* * *

A quick note in case you have noticed it (and why would you?): In the last week or so, The Reader launched a new website design at thereader.com. This one actually makes sense, especially if you’re reading it on your phone. In addition to being easier to read, the site is responsive, which means it looks just as good on your phone as your tablet as your desktop. Take a look.

* * *

A couple hot ones tonight…

At The Brothers Lounge, KC heavy stone band Chasm headlines with metal dudes Super Moon and one of the area’s most talked about noise-punk bands — Bib. Come see what all the hype is about. $5, 9 p.m.

Also tonight, UK punk legends The Vibrators headline at Lookout Lounge. The full docket includes Tiananmen Squares, Buggy Lewis and The Rabbit Grenades. $8, 8 p.m.

* * *

Read Tim McMahan’s blog daily at Lazy-i.com — an online music magazine that includes feature interviews, reviews and news. The focus is on the national indie music scene with a special emphasis on the best original bands in the Omaha area. Copyright © 2016 Tim McMahan. All rights reserved.

Lazy-i

#TBT: Guess the band, venue and date…

Category: Blog — Tags: , — @ 12:50 pm August 25, 2016


by Tim McMahan, Lazy-i.com

For this week’s Throwback Thursday special, guess the band in the above photo, along with the venue and approximate date. Here’s a hint: These out-of-towners have played here about a dozen times since, including at a rather majestic downtown venue… Put your guesses in the comments section.

The only show worth mentioning tonight is local surf-rock band The Sub-Vectors are playing down at Slowdown Jr. Joining them are The Regulation and The Fat Timmys. $7, 9 p.m.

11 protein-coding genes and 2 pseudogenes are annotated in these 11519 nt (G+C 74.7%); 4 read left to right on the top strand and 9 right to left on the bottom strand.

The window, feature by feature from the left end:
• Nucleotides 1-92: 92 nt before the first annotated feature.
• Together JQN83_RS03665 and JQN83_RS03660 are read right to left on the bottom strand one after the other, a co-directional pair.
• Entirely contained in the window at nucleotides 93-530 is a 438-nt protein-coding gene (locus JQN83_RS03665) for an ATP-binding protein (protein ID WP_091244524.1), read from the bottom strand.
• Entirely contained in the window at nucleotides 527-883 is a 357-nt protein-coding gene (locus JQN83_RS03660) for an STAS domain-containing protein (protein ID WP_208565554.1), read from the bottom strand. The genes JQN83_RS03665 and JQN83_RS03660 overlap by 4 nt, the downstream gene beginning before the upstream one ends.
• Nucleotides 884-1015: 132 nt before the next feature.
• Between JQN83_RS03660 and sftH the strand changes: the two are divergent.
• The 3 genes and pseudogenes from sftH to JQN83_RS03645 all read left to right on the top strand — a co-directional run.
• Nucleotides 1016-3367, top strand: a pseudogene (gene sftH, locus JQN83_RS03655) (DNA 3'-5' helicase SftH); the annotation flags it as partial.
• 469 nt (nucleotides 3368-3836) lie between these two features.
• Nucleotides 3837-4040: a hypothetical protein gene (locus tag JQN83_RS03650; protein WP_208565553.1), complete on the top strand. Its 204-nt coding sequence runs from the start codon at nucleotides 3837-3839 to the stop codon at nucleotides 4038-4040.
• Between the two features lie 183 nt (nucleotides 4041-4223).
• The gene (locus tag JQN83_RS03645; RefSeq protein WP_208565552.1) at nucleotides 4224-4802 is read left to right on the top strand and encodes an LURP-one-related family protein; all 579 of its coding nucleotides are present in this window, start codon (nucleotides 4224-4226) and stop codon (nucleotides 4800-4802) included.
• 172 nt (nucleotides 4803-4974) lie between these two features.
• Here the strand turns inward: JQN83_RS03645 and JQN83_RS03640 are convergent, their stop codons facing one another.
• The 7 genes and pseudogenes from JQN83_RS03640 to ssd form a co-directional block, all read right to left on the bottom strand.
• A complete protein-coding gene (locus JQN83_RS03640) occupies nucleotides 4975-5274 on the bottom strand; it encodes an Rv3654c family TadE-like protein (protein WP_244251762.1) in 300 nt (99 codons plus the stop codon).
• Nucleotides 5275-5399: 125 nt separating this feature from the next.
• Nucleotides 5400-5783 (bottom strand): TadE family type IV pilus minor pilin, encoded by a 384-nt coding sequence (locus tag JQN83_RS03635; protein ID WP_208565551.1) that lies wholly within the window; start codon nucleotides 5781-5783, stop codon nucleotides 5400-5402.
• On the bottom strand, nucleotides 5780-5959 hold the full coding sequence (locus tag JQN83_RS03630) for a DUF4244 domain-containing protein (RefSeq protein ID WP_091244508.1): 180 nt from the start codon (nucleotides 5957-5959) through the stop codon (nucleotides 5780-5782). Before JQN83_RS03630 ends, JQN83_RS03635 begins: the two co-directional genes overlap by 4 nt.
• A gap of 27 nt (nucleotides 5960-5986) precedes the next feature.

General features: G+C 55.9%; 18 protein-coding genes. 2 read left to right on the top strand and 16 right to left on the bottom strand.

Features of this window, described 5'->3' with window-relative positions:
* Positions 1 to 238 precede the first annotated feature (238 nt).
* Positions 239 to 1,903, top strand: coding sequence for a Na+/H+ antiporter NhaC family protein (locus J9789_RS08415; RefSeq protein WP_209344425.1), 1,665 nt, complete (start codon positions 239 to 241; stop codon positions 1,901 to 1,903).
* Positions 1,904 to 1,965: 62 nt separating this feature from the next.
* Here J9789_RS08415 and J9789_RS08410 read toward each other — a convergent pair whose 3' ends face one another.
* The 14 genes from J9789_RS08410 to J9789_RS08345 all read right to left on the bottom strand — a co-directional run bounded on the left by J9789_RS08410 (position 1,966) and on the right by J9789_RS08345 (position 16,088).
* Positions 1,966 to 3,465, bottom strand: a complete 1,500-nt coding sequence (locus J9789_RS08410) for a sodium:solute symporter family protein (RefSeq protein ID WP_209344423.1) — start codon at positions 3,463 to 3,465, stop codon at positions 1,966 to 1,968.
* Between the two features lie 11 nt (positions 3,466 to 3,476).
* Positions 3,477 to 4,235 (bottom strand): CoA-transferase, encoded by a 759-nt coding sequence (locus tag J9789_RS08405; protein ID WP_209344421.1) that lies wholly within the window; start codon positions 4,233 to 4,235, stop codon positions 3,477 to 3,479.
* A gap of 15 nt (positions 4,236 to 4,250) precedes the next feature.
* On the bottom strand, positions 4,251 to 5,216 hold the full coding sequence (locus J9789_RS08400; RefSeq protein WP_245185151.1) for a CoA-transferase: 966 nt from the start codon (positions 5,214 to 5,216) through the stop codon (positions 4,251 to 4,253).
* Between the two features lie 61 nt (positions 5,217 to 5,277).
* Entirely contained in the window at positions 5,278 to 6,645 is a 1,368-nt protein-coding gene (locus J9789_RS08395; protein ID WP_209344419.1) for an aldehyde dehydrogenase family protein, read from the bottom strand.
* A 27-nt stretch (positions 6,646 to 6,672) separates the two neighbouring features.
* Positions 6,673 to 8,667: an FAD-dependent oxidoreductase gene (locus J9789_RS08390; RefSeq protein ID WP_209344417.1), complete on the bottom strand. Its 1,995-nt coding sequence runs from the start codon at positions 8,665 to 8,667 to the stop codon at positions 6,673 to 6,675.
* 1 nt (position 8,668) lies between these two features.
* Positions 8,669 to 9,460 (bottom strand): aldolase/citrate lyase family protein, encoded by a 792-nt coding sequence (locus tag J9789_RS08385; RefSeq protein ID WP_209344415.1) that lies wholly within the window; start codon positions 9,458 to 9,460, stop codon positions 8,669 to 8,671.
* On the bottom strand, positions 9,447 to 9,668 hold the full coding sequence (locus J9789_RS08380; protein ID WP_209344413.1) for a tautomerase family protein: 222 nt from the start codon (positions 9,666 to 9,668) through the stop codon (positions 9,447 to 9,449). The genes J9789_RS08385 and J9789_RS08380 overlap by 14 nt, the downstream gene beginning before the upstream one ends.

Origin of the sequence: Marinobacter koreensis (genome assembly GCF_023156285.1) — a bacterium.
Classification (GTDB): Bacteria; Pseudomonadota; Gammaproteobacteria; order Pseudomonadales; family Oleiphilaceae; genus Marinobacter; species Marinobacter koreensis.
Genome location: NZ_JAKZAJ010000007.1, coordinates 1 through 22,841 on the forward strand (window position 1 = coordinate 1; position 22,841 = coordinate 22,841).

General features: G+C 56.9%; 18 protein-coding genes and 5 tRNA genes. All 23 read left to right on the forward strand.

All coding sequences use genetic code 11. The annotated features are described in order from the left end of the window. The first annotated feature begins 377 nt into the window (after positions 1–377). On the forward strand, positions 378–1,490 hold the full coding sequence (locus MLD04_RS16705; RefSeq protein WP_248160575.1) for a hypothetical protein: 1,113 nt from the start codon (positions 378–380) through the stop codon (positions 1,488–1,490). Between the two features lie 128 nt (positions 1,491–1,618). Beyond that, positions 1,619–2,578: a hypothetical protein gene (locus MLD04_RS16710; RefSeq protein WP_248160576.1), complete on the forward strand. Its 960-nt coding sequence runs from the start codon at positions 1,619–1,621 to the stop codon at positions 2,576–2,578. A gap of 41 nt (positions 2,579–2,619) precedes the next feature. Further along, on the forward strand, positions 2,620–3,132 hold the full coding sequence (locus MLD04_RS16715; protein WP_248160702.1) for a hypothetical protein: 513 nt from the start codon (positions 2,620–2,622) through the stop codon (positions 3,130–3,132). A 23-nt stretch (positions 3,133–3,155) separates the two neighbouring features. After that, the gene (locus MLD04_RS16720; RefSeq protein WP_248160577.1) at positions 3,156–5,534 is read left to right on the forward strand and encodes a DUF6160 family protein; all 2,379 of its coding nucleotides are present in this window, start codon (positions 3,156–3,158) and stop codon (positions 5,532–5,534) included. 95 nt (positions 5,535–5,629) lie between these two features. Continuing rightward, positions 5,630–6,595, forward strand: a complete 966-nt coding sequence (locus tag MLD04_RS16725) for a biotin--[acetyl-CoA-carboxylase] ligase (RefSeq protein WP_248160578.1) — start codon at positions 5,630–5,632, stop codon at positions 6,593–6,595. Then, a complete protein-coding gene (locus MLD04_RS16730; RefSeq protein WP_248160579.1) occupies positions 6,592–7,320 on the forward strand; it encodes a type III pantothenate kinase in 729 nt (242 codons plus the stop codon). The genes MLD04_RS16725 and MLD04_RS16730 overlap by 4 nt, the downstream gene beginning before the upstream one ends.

* * *

Read Tim McMahan’s blog daily at Lazy-i.com — an online music magazine that includes feature interviews, reviews and news. The focus is on the national indie music scene with a special emphasis on the best original bands in the Omaha area. Copyright © 2016 Tim McMahan. All rights reserved.

Lazy-i

Remembering Rilo Kiley 15 years later (#TBT from the Lazy-i vault); Deerhoof tonight…

Category: Blog — Tags: , , , , , — @ 12:46 pm August 4, 2016
Jenny Lewis with Rilo Kiley circa 2002.

Jenny Lewis with Rilo Kiley circa 2002.

by Tim McMahan, Lazy-i.com

Music blog UPROXX has a remembrance of sorts of Rilo Kiley on the band’s 15th anniversary. The writer goes through their catalog and has some nice comments about the sole Saddle Creek release in 2002, The Execution of All Things, which was something of a landmark for the label, its first real, non-Nebraska success. Rilo Kiley also would become the first band to to leave the label.

The details of their defection are interesting a decade later. This from Aug. 2, 2004, Lazy-i:

Rilo in the L.A. Times — Aug. 2, 2004

The LA Times published a story about Rilo Kiley yesterday with the headline “Leaving indie life behind — L.A.’s Rilo Kiley, with a new album on its own label and support from Warner Bros., believes its time has come.” Jenny Lewis lays out the logic behind jumping from Saddle Creek, saying essentially that they felt it was time for their big break, even if it costs them their creativity.